Tuesday, June 28th, 2016
Joél Valdez is a Los Angeles-born, Wisconsin-raised creative. Growing up in a bilingual household, Joél often turned to drawing to effectively communicate unfamiliar words, which led to his passion for graphic design. When he’s not working as a UX/UI designer at Worrell, he can be found exploring the local food, music and art scenes, shooting lifestyle photography, practicing yoga, hip-hop dance, painting and drawing.
What books will we find on your bookshelf?
I really enjoy books of poetry. My current favorite is Andrea Gibson’s “The Madness Vase.” I recently purchased Warsan Shire’s “Teaching My Mother How to Give Birth,” after seeing her work beautifully adapted for Beyoncé’s visual album, LEMONADE. In terms of design, “Designing for Emotion,” by Walter Aaron is a great source of inspiration, providing everyday examples of swoon-worthy interface designs.
Outside of work, what’s the best thing you’ve ever made?
I’m really proud of the work I put into redesigning the Aster Café website. I was tasked with matching the restaurant’s website with its beautiful space, iconic atmosphere and unique food and drink. I redesigned the site with an entirely new look and feel, while providing a new art and photography direction that better represented the brand’s aesthetic.
How do you stay current on UX innovations?
I’m constantly trying to keep a pulse on emerging technology and UX/UI design trends. Fast Company, the UX Design tag on Medium, Mashable, Motherboard and A-List Apart are among some of my favorite sites for sourcing inspiration and staying on the forefront of the industry.
Tuesday, June 28th, 2016
Accidents happen. And our response – in the form of the tools we use and time we take – dramatically impacts whether trauma results in a minor scar, permanent damage or death. Today, technology is playing an increasingly larger role in how we better respond to and manage catastrophic events. Read on as we highlight some of the latest innovations that are applying state-of-the-art design solutions and technologies to redefine emergency preparedness and response.
This flying defibrillator proves that drone technology can be used for good. With this concept, drones would be stationed at various points in the city and with a simple phone call, the drone would travel to the scene of an emergency within seconds. The drone is equipped with a webcam and speaker, allowing a remote paramedic to walk people through the process of attaching the electrodes and preparing the defibrillator.
This is an excellent example of improving a trusted life-saving device by introducing a new application of an emerging technology.
Realizing that even the most skilled swimmer can experience a water emergency, Tom Agapiades, creator of Kingii, developed the smallest inflatable in the world. Watersport enthusiasts rarely wear a lifevest given its large, inconvenient nature. Kingii is a reuseable, wearable wristband that provides emergency buoyancy with the push of a button.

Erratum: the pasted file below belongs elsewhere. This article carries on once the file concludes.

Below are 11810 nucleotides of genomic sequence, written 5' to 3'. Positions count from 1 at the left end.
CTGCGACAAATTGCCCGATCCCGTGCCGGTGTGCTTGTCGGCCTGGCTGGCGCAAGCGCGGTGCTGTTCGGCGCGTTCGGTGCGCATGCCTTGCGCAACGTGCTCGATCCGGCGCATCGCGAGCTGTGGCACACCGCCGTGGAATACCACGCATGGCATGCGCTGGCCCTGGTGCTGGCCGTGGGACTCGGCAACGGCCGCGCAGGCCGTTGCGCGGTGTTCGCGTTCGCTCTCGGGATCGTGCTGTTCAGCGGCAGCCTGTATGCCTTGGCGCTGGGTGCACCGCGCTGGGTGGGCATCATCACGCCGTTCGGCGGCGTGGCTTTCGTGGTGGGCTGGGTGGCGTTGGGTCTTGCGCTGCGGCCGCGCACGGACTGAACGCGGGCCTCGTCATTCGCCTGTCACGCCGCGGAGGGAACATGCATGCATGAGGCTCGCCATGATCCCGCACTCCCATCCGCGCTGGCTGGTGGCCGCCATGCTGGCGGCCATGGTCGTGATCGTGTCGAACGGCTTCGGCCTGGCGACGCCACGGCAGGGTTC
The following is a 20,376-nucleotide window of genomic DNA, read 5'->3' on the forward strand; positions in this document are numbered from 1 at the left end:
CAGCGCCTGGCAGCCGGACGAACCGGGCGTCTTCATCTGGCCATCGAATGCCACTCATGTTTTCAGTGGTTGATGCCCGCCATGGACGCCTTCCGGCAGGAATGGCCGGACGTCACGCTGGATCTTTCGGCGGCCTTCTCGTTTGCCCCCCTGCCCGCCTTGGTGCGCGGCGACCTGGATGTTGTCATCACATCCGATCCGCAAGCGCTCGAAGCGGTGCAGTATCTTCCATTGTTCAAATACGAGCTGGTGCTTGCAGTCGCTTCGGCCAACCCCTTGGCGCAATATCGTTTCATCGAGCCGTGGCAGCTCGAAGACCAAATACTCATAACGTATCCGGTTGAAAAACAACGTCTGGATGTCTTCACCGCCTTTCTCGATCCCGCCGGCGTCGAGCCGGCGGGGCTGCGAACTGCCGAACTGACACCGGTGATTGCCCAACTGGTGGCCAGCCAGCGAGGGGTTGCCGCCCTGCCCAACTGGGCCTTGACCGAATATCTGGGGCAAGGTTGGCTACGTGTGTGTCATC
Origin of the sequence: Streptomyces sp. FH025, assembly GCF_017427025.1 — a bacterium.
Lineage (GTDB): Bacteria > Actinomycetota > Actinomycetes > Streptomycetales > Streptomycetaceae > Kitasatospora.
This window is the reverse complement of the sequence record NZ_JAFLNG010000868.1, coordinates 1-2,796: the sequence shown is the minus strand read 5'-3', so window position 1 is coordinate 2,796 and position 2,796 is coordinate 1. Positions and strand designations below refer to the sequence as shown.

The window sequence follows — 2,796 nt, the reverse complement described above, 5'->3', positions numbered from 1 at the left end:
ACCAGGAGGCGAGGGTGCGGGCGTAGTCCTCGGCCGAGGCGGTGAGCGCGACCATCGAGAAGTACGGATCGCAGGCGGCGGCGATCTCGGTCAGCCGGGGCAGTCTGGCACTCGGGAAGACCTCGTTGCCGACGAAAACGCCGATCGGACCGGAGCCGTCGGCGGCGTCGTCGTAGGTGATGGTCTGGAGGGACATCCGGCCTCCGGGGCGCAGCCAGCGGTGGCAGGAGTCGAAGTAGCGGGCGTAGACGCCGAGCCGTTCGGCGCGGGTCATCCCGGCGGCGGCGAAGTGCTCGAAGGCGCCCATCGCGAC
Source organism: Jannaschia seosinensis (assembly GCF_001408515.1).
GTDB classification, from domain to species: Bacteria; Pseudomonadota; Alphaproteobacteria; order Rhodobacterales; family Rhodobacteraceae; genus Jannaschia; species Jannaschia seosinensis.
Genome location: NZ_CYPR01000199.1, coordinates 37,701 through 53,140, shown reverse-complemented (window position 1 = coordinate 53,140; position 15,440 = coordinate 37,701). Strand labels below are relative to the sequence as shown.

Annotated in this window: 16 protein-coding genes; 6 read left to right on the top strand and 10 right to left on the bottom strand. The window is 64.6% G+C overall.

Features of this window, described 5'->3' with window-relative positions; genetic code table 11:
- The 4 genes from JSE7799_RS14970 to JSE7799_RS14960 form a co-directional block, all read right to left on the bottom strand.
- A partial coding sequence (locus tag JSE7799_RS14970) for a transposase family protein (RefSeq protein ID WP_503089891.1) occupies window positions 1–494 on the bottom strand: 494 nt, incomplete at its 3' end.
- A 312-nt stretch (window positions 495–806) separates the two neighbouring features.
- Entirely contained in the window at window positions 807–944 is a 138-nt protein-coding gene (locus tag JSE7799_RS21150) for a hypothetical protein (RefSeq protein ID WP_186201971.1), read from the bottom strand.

People don’t like to feel encumbered; this minimal package speaks to the usability issues that are keeping swimmers away from wearing the devices that save lives.
Twiage is a pre-hospital communication system that delivers real-time incoming ambulance alerts to Emergency Departments. Paramedics and EMTs can use the app to videotape symptoms at the trauma scene, as well as record digital voice memos. By providing live patient data and GPS-tracked timing for all incoming ambulances, Twiage helps hospitals accelerate treatment for critical emergencies
As a patient enters the ER, videos and images of the individual combined with smart systems for prioritizing the severity of an ailment help to ease transition from one care unit to another.
Revmed X: Xstat-30
XSTAT 30 is a hemostatic device used for the control of severe, life-threatening bleeding from junctional wounds. Revmed is transforming how first responders help civilians treat severe bleeding while on the trauma scene by enabling them to inject a group of small, rapidly-expanding sponges into a wound cavity using a syringe-like applicator.
The approach is simple and familiar, making it possible for those with very little medical knowledge to deliver a lifesaving treatment.
The 3M Intelligent Control Inhaler
Designed to improve compliance among patients with Chronic Obstructive Pulmonary Disease (COPD), 3M’s new smart inhaler has an electronic display that provides clear instructions to the user, ensuring the device is used properly. The device records the patient’s use and an internal mechanism is used to control the release of the medication so that the proper dose is delivered, even if the patient’s profile changes.
Miniaturization of screens and sensors is enabling a new way of smart medical devices. Hat tip to 3M for modernizing this basic device, without adding too many features.
Dialog is a system designed specifically for helping epileptic patients track and manage their seizures. The module, designed to be worn like a sticker directly on the patient’s skin, communicates with a smartphone app and a cloud-based tool for patients, physicians and caretakers alike. Dialog helps both epileptic patients and their caregivers achieve a deeper understanding of the disease, ultimately allowing them to make better decisions so they can live as freely as possible.
Better information about when and how seizures occur enables patients to modify their behaviors to avoid the situations with the greatest likelihood of triggering an epileptic event.
Tags: Design, Emergency, Emerging Technologies, Engineering, Healthcare, Industrial Design
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